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While we’ve seen steady if uncertain progress on human rights — and more from business than from governments — there are dangers if the message heard by business is one of complacency.
The first day of this year’s UN Annual Forum on Business and Human
launched under its banner theme of “Time to Act,” with specific focus this year
on governments doing more.
Partly this is a recognition that businesses have done more than governments to
implement the UN Guiding
eight years since they were agreed.
Partly, it is the familiar call for mandatory rules on business and human
rights, on which there is much talk at the Forum of the new impetus towards
mandatory due diligence legislation amongst European countries, and the momentum
behind anti-slavery legislation in several countries worldwide; as well as the
continuing discussions in Geneva itself on a new, binding treaty on business
and human rights — which is making steady if uncertain progress.
Of course, there are dangers if the message heard by business is either one of
complacency or the opposite, which simply provokes a retreat back to the old,
polarised battle between voluntary and mandatory approaches.
Indeed, the UN High Commissioner for Human Rights, Michelle Bachelet, echoed
the core concept of a “smart mix” between the two championed in the Guiding
Principles, when she told companies present: “Doing the right thing is also the
smart thing to do.”
But what does that mean in practice for businesses and to sustainable business,
according to the debates in Geneva?
First, leadership. The Chair of the UN Working Group on Business and Human
Rights, Elżbieta Karska, used her intervention to praise companies who saw
the business benefits in speaking out for new legislation, describing them as
‘ahead of the curve’. Jaren Dunning, Director of Human Rights at
PepsiCo, said US companies are
watching European developments as they will impact on their global operations;
and saw merit in the new laws as a way of mitigating risk to the company from
within its supply
Second, multi-stakeholder initiatives have multiplied on the business and human
rights agenda in many countries — a new national platform was announced from
Sweden in their speech here today. Karska called for businesses to engage
constructively in such multi-stakeholder initiatives to create a ‘common vision’
going forward. Director of the Global Business Initiative on Human Rights
Catie Shavin talked about the “significant common ground between civil
society and business ... taking the opportunity to bring a ‘shared ask’ to
Third, governmental strategies for implementing the Guiding Principles in the
form of “national action plans” also continue to multiply. What appears to be
different this year is the number starting to come from the Global South —
Thailand and Kenya being the latest examples. For companies being
challenged to address their human rights impacts throughout their value chains,
but who sometimes find it difficult to know where to start, these new plans
provide a locus for local subsidiaries or suppliers to begin to engage in local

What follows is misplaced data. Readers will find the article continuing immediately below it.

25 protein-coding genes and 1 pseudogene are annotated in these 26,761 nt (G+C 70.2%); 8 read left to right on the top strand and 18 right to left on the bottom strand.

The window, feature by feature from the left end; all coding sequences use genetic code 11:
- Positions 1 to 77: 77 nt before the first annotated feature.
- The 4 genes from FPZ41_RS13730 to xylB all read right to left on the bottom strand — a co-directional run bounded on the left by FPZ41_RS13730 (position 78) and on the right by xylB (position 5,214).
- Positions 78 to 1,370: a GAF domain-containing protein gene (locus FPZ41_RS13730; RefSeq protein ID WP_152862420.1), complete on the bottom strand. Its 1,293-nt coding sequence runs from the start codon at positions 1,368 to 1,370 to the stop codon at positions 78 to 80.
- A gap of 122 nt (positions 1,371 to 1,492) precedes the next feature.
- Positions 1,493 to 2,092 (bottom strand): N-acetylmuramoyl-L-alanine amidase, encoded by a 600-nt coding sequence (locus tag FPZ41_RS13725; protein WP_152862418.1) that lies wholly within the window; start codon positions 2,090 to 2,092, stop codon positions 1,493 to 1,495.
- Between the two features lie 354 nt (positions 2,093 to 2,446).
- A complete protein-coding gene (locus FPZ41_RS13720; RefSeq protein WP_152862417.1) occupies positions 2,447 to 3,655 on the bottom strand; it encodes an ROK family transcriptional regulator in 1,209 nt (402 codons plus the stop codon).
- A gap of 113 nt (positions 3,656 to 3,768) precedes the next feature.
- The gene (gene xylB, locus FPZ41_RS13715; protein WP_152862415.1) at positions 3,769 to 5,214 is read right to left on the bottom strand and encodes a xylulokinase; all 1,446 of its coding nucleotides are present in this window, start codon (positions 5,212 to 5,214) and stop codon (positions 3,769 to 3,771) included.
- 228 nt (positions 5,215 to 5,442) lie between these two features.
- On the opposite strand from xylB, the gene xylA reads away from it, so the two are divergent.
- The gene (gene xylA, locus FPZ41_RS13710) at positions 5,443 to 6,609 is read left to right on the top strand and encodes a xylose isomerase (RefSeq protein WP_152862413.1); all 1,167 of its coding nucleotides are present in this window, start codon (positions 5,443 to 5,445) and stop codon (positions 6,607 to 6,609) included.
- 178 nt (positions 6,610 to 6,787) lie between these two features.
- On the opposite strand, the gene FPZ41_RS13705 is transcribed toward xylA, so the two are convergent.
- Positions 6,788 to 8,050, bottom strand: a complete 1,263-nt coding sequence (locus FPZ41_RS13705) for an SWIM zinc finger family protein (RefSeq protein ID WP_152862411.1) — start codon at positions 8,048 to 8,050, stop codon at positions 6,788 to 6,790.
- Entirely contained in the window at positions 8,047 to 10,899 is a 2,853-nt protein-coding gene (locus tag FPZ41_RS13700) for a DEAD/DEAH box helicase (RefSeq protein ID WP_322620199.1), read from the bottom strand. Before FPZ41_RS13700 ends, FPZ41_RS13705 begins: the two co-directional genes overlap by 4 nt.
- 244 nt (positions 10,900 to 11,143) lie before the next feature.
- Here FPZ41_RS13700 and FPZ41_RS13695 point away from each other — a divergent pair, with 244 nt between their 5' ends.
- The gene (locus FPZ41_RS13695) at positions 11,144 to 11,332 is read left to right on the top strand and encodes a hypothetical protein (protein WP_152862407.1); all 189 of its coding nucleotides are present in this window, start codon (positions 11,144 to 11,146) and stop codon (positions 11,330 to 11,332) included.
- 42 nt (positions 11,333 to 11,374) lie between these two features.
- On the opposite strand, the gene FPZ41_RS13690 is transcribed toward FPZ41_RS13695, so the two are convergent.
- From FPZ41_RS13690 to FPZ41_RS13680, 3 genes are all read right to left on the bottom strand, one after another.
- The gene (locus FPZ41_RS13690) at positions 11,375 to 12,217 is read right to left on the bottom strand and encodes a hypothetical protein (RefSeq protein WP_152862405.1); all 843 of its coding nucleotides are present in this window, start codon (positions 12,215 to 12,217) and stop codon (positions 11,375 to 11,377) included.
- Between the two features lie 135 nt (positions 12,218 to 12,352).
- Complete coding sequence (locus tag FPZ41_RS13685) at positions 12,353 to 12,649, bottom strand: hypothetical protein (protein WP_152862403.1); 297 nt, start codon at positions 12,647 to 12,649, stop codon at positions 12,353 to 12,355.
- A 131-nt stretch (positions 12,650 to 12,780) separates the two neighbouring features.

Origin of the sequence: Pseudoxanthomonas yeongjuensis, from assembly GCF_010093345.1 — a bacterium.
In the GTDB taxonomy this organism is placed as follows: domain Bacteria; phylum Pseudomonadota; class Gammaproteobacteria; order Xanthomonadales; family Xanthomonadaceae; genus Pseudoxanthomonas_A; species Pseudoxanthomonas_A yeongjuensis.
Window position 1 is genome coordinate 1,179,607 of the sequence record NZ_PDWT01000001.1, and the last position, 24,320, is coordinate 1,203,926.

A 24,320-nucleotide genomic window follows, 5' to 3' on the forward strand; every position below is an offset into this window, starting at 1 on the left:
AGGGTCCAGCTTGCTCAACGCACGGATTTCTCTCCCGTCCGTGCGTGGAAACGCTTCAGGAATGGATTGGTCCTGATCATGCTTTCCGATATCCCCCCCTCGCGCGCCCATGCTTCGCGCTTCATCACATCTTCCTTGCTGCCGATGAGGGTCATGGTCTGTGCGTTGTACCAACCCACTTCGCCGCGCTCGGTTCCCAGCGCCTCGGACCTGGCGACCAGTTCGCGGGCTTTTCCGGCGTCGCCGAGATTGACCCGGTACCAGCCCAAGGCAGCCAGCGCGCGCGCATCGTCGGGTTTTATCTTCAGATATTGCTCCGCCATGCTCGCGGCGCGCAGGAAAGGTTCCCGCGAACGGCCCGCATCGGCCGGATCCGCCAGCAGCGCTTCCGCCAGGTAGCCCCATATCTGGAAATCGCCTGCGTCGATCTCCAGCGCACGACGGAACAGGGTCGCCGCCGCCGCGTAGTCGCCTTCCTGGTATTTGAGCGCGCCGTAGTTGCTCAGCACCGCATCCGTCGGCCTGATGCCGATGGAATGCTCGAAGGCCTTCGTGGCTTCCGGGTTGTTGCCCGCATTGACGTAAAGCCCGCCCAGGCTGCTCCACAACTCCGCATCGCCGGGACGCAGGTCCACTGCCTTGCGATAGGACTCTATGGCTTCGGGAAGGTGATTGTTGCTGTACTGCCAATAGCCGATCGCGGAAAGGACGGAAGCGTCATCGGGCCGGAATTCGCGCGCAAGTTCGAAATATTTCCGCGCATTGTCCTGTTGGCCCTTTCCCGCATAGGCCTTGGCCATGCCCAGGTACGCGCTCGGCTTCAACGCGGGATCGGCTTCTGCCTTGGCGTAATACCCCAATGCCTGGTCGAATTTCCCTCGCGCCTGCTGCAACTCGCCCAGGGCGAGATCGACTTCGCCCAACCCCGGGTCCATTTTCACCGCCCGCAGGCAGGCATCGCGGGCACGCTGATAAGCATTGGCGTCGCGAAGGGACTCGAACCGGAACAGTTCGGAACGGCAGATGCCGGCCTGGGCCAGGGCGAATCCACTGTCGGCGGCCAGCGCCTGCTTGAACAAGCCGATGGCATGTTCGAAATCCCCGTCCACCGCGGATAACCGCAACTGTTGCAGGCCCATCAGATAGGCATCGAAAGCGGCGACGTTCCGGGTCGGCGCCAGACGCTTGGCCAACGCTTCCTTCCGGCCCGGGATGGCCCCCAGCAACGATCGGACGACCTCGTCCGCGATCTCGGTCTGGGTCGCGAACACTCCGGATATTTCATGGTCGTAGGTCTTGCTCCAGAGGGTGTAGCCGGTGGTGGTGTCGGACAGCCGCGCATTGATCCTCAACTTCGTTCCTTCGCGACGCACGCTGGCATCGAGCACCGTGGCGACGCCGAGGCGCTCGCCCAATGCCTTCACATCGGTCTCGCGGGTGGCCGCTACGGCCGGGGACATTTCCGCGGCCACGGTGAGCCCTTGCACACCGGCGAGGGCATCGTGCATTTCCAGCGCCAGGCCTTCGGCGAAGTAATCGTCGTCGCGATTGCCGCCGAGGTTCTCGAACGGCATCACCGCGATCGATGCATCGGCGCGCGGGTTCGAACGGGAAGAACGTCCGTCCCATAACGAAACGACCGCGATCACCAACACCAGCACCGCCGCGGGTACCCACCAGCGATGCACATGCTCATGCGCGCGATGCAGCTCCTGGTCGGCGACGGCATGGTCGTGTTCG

Fourth, business sensibly always supports any regulation being evidence-based,
and there is now a huge opportunity for business to contribute the findings from
its own experience of applying the Guiding Principles to shape current
developments. The key session here, organised by the Shift Project advisory
group, called this “Identifying evidence of what works.” Deputy Director-General
for Energy and Climate Policy Michaela Spaeth explained to the Forum how the
German Government is undertaking a formal data research exercise as part of
assessing whether a new due diligence law is brought forward in 2020. Companies
shouldn’t wait whether there or anywhere else, to submit their evidence.
Fifth, a refrain here in Geneva from throughout all the years in which the
Guiding Principles were developed is the need for policy coherence from
governments in implementing their human rights obligations — especially in
policy instruments for trade promotion, company law and public procurement. The
UN Working Group highlighted it again in its 2019
For sustainability professionals, it is a timely reminder of the continuing need
to integrate sustainability with public affairs, investor relations and
compliance functions, to ensure that this policy coherence applies within the
Finally, today’s first day of the Forum saw the launch of a new report on the
gender dimension to implementing the Guiding
recognising the extra discrimination against women and girls inherent in many
human rights abuses committed. It came as the Forum itself was opened by an
all-woman speaker panel, and where Swedish Trade Minister Anna Hallberg
proudly proclaimed: “I represent a feminist government.”
Who says nothing’s changing?
Published Nov 26, 2019 10am EST / 7am PST / 3pm GMT / 4pm CET
Richard Howitt is a strategic adviser on Corporate Responsibility and Sustainability, Business and Human Rights. He is also a Board member, lecturer at Audencia Business School and host of the Frank Bold ‘Frankly Speaking’ responsible business podcast. Richard was Member of the European Parliament responsible for the EU’s first rules on corporate sustainability reporting and subsequently Chief Executive Officer of the International Integrated Reporting Council.